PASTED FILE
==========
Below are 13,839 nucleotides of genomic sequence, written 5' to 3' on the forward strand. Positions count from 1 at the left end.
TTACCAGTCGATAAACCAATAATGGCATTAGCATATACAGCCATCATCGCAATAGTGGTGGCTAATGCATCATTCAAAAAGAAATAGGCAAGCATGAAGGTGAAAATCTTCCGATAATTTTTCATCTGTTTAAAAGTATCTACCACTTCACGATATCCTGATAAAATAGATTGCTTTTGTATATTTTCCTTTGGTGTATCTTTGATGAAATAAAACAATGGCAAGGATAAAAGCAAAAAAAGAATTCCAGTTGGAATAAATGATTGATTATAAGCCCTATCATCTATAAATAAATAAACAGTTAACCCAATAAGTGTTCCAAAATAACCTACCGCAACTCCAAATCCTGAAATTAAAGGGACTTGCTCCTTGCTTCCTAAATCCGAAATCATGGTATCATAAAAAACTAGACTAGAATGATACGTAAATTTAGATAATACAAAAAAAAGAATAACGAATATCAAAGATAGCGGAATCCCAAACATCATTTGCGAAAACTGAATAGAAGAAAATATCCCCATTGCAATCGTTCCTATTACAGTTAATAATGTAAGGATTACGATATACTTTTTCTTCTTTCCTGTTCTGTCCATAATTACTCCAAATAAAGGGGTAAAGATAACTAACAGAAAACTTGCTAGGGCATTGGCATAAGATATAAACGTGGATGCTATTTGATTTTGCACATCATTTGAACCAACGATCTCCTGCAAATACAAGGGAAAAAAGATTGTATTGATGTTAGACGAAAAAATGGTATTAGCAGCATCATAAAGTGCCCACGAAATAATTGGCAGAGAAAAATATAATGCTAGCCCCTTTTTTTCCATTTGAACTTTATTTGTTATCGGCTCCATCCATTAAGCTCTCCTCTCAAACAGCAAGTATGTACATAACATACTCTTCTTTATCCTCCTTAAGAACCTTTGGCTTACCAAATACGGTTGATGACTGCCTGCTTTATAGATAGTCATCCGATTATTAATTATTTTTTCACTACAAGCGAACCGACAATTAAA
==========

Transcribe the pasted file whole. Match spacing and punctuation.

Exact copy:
Below are 13,839 nucleotides of genomic sequence, written 5' to 3' on the forward strand. Positions count from 1 at the left end.
TTACCAGTCGATAAACCAATAATGGCATTAGCATATACAGCCATCATCGCAATAGTGGTGGCTAATGCATCATTCAAAAAGAAATAGGCAAGCATGAAGGTGAAAATCTTCCGATAATTTTTCATCTGTTTAAAAGTATCTACCACTTCACGATATCCTGATAAAATAGATTGCTTTTGTATATTTTCCTTTGGTGTATCTTTGATGAAATAAAACAATGGCAAGGATAAAAGCAAAAAAAGAATTCCAGTTGGAATAAATGATTGATTATAAGCCCTATCATCTATAAATAAATAAACAGTTAACCCAATAAGTGTTCCAAAATAACCTACCGCAACTCCAAATCCTGAAATTAAAGGGACTTGCTCCTTGCTTCCTAAATCCGAAATCATGGTATCATAAAAAACTAGACTAGAATGATACGTAAATTTAGATAATACAAAAAAAAGAATAACGAATATCAAAGATAGCGGAATCCCAAACATCATTTGCGAAAACTGAATAGAAGAAAATATCCCCATTGCAATCGTTCCTATTACAGTTAATAATGTAAGGATTACGATATACTTTTTCTTCTTTCCTGTTCTGTCCATAATTACTCCAAATAAAGGGGTAAAGATAACTAACAGAAAACTTGCTAGGGCATTGGCATAAGATATAAACGTGGATGCTATTTGATTTTGCACATCATTTGAACCAACGATCTCCTGCAAATACAAGGGAAAAAAGATTGTATTGATGTTAGACGAAAAAATGGTATTAGCAGCATCATAAAGTGCCCACGAAATAATTGGCAGAGAAAAATATAATGCTAGCCCCTTTTTTTCCATTTGAACTTTATTTGTTATCGGCTCCATCCATTAAGCTCTCCTCTCAAACAGCAAGTATGTACATAACATACTCTTCTTTATCCTCCTTAAGAACCTTTGGCTTACCAAATACGGTTGATGACTGCCTGCTTTATAGATAGTCATCCGATTATTAATTATTTTTTCACTACAAGCGAACCGACAATTAAA